KUALA LUMPUR: Asia’s football body said on Thursday it would elect a new leader in May, hoping to move past nearly two years of turmoil over allegations of bribery and other misdeeds by ex-chief Mohamed Bin Hammam.
The Asian Football Confederation’s (AFC) caretaker leader Zhang Jilong said in a statement the regional governing body would hold a congress in Kuala Lumpur, where it is based, on May 2 to choose a president.
Hammam, 63, was accused of trying to buy votes in FIFA’s 2011 presidential vote as he launched a leadership challenge against Sepp Blatter, the powerful boss of the world governing body, and was banned from football.
The Qatari businessman formally resigned as AFC leader in December, shortly after FIFA’s ethics committee launched a new probe into corruption claims against him.
Zhang, from China, is considered the front-runner to be named head of the AFC. He said nominations would close on March 3.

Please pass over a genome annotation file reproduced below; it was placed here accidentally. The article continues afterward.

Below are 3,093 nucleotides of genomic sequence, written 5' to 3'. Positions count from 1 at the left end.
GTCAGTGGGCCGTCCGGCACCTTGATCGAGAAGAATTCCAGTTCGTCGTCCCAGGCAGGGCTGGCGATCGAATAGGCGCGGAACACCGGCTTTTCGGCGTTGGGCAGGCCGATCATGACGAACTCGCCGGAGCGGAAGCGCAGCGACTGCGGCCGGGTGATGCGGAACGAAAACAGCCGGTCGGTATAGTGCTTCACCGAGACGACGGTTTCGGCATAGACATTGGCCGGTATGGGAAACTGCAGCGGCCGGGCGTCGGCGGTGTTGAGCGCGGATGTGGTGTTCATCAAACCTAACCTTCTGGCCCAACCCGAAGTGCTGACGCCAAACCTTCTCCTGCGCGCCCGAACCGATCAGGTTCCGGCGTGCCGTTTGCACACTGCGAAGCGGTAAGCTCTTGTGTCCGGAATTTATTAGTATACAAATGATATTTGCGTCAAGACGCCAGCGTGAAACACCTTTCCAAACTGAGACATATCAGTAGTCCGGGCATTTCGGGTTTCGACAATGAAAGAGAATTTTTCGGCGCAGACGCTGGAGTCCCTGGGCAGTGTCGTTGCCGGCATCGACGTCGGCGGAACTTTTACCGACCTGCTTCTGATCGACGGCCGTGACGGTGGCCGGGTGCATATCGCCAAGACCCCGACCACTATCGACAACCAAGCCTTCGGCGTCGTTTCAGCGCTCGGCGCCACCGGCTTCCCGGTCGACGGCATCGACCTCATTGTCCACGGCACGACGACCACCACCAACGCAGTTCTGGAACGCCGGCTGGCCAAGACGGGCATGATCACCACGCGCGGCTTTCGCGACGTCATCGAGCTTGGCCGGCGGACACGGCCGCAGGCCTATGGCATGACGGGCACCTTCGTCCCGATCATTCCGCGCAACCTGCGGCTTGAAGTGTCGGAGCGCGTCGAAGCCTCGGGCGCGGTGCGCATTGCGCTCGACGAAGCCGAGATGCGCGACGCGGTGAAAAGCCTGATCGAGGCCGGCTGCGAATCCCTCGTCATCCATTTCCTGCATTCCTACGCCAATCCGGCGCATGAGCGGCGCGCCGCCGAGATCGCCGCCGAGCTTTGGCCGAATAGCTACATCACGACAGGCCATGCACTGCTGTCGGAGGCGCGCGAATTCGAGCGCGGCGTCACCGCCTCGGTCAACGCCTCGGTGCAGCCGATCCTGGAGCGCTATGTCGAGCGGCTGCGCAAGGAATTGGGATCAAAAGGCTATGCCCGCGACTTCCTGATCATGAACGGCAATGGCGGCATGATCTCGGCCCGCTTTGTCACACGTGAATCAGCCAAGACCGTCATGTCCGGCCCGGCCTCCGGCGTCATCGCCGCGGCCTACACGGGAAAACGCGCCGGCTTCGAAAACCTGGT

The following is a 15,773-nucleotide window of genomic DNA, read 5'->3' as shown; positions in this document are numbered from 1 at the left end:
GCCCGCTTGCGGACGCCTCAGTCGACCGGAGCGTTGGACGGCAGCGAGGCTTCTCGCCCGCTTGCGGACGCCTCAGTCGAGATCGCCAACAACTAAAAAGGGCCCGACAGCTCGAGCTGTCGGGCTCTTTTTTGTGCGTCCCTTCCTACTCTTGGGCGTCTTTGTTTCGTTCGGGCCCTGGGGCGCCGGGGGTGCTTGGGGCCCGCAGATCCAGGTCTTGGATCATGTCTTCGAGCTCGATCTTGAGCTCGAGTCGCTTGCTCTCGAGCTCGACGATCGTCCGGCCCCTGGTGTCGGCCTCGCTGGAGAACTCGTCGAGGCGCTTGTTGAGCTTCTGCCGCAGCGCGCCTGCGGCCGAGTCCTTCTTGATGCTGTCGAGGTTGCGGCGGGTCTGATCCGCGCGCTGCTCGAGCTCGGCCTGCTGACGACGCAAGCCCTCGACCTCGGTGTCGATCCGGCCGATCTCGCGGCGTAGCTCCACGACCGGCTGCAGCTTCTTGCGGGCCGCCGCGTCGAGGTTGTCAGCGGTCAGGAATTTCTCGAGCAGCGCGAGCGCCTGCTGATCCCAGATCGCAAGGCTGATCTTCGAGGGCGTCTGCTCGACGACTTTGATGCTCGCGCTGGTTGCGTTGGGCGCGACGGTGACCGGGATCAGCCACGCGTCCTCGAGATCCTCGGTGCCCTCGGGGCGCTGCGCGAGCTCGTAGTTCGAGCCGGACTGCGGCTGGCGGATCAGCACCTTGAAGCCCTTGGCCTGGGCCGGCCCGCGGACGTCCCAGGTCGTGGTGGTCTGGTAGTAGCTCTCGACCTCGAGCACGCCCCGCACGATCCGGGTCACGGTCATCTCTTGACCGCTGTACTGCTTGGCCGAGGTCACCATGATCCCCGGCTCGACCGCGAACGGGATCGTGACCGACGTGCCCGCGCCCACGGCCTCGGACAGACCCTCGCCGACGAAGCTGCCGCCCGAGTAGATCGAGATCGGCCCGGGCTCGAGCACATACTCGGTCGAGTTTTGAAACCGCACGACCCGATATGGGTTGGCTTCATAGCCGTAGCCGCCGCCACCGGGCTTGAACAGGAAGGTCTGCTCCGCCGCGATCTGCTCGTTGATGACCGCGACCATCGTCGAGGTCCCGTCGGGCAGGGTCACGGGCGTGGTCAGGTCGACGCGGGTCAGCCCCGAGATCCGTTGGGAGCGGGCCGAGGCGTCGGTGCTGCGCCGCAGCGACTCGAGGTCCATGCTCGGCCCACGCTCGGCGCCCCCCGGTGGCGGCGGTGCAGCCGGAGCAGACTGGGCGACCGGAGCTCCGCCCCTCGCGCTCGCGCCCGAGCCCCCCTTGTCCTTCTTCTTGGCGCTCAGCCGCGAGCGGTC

“We will have to work towards making the year 2013 memorable for Asian football,” Zhang said.
Hammam, who first took over in 2002, was already in his third and final permissible term as AFC president. He remains temporarily suspended from football despite having a FIFA life ban overturned last year and has so far failed to clear his name.
The AFC also said last year it was probing possible corrupt practices by Hammam as AFC chief.
Hammam has denied wrongdoing in the FIFA presidential challenge, saying cash handouts he made during the election were merely gifts.
He describes the charges and his punishment by FIFA as politically motivated. Once close to Blatter, the two later became estranged.
Hammam was seen as a moderniser of Asian football after overseeing the launch of the AFC Champions League and the admission of Australia into the regional body. But he also raised hackles with his leadership style.